Has anyone since Shakespeare’s Danish prince wrung his hands more over making a decision about leadership? “Joe Biden wants to be president,” NBC News reports today, and that “each day, he’s getting closer to being ready to run for the office,” emphases mine. Biden’s sneaking up on this decision, perhaps unaware that he’s in plain sight — or banking on it.

Hasn’t this story run almost every day on every media outlet for the last two months?

Conversations with aides to the former vice president and others who’ve spoken with him in recent weeks present the idea of a Biden candidacy as not if but when. Since the start of the year it’s been like a “slow boil,” as one aide put it, with Biden’s answer on whether to run moving in a steady direction toward yes, incrementally warmer with each passing day.

Elected Democrats and key party figures who’ve spoken with Biden, in person or by phone, say he has been giving percentages of the likelihood of him running — from 70, to 80 and even more recently 90 percent. He speaks regularly with former President Barack Obama, who is acting as a sounding board to his former running mate. And he’s even called several of his would-be opponents in the 2020 Democratic primary, congratulating them on their announcements and wishing them well even as he may soon face off against them.

Sources close to the former vice president say he’s clear-eyed about the political challenge ahead if he runs, not taking anything for granted in a crowded race for the nomination even as he’s confident he offers the party the best chance to beat Trump.

It must be NBC’s turn in the rotation for yet another Biden’s-almost-running update. It’s got all the elements seen in every other story about Biden and his 2020 angst: steady progression to an affirmative decision, the likelihood percentage, his regular contacts with Obama and other leading Democrats. NBC managed to even hit the “he’s not taking anything for granted” trope, for Pete’s sake, even though it looks more like Biden’s in the grips of analysis paralysis.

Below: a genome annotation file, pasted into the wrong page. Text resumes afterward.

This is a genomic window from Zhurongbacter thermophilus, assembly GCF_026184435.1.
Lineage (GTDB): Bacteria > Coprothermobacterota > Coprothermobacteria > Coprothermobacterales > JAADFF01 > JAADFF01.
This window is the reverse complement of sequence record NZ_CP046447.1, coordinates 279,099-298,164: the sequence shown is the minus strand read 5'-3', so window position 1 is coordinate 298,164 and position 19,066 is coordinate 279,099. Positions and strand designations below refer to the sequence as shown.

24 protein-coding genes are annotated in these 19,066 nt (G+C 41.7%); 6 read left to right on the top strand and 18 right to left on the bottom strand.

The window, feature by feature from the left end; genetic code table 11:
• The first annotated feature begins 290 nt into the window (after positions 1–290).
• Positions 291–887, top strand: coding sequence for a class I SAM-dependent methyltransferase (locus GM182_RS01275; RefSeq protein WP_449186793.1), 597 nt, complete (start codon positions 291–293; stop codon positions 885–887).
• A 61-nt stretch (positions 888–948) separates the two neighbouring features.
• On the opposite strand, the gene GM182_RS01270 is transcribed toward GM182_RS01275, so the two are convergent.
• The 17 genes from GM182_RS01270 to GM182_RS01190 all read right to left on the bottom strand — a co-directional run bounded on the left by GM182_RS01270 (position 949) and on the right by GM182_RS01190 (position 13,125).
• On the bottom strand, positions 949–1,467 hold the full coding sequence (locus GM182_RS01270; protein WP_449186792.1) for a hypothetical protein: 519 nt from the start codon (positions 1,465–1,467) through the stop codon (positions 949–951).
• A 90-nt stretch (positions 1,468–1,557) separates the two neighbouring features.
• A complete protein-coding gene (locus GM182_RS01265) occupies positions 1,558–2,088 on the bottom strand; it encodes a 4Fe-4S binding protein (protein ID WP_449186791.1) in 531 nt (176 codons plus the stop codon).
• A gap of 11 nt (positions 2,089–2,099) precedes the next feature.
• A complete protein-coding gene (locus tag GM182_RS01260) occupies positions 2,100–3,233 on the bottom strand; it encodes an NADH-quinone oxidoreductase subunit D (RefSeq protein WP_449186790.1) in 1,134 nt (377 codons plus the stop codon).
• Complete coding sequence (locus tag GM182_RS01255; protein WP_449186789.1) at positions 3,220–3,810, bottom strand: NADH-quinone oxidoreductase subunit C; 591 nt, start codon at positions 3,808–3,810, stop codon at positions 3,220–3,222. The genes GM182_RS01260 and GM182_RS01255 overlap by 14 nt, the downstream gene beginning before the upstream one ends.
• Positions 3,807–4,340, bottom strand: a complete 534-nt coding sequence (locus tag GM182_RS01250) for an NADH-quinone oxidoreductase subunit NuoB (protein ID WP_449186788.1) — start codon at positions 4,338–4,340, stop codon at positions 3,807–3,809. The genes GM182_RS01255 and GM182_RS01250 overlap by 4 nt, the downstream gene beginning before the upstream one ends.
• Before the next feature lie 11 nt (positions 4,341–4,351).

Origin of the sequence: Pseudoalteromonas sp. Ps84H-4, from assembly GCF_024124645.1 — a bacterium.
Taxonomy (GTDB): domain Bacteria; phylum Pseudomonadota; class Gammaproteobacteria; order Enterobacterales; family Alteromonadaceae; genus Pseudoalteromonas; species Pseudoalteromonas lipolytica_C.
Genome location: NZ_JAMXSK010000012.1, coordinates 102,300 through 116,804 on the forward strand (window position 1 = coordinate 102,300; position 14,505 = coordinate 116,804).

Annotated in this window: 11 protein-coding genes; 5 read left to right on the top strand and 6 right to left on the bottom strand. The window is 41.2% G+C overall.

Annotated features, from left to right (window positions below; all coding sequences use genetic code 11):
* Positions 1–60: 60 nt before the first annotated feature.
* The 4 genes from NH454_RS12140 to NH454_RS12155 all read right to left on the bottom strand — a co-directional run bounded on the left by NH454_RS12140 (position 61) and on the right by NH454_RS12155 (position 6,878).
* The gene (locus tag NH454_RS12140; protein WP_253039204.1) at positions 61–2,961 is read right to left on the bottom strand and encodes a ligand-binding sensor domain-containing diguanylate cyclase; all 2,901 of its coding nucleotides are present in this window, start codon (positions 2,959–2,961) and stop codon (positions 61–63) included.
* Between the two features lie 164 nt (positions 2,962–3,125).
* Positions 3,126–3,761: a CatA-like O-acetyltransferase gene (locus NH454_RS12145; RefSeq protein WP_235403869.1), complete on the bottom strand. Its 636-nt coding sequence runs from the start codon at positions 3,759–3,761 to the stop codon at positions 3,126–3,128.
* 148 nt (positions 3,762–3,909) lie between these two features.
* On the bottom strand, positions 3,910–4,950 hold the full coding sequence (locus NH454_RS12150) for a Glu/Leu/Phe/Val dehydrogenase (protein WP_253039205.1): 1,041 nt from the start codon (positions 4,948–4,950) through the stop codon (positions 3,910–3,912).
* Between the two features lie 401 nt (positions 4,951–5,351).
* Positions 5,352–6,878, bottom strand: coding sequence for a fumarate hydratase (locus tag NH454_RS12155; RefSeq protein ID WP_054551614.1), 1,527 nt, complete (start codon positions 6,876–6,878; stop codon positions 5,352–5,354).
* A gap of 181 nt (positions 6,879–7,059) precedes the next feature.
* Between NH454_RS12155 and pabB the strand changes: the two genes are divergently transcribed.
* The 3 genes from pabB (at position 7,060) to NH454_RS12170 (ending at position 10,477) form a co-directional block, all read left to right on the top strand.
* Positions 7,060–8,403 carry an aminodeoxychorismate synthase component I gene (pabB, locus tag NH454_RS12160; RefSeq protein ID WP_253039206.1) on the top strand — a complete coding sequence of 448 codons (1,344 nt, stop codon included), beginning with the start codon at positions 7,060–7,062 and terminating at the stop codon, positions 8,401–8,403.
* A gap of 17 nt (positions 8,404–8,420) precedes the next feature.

This one does have a new twist, though:

No one’s going to attack Biden’s family, for cripes’ sake. Biden’s had more family tragedy than most people, and certainly more than anyone else in the race. His genuine suffering makes him a very sympathetic figure and it makes it all but impossible for such a line of personal attack, if anyone was cruel enough to plot something like this in the first place. Biden’s got far more of an issue with his handsiness around women and his repeated gaffes than he does with his son’s divorce and addiction issues.

At this point, one would have to start wondering why Democrats would want him in the race at all. His indecisiveness in the last cycle might have cost them the White House. Biden would likely have beaten Donald Trump in a general election; he certainly would have turned out voters better in Pennsylvania and Michigan, and Biden would have known to show up in Wisconsin, too.

After the loss of his son, Biden’s 2015 indecision was understandable. Now, though, it’s looking like a pattern. Biden spent almost forty years in the Senate, where he didn’t have to make too many executive decisions, and another eight as Obama’s VP, which didn’t require too much decisiveness either. Rather than being prepared to take on the mantle of commander-in-chief, all this dithering makes it look like Biden’s much more comfortable in his former role as legislator.

Yes it’s only February, with the first primary eleven months out, but this isn’t about the calendar. The field is already expanding with high-profile candidates who will be hiring staff, securing institutional donors, and staking out policy claims. Biden has had eleven years to make this decision in concept, and this is the second time in four years that Biden’s had the decision in front of him in reality. Maybe he just doesn’t have it in him — and if so, maybe someone should let Democratic voters know it as soon as possible. To thine own self be true, after all, as someone once wrote.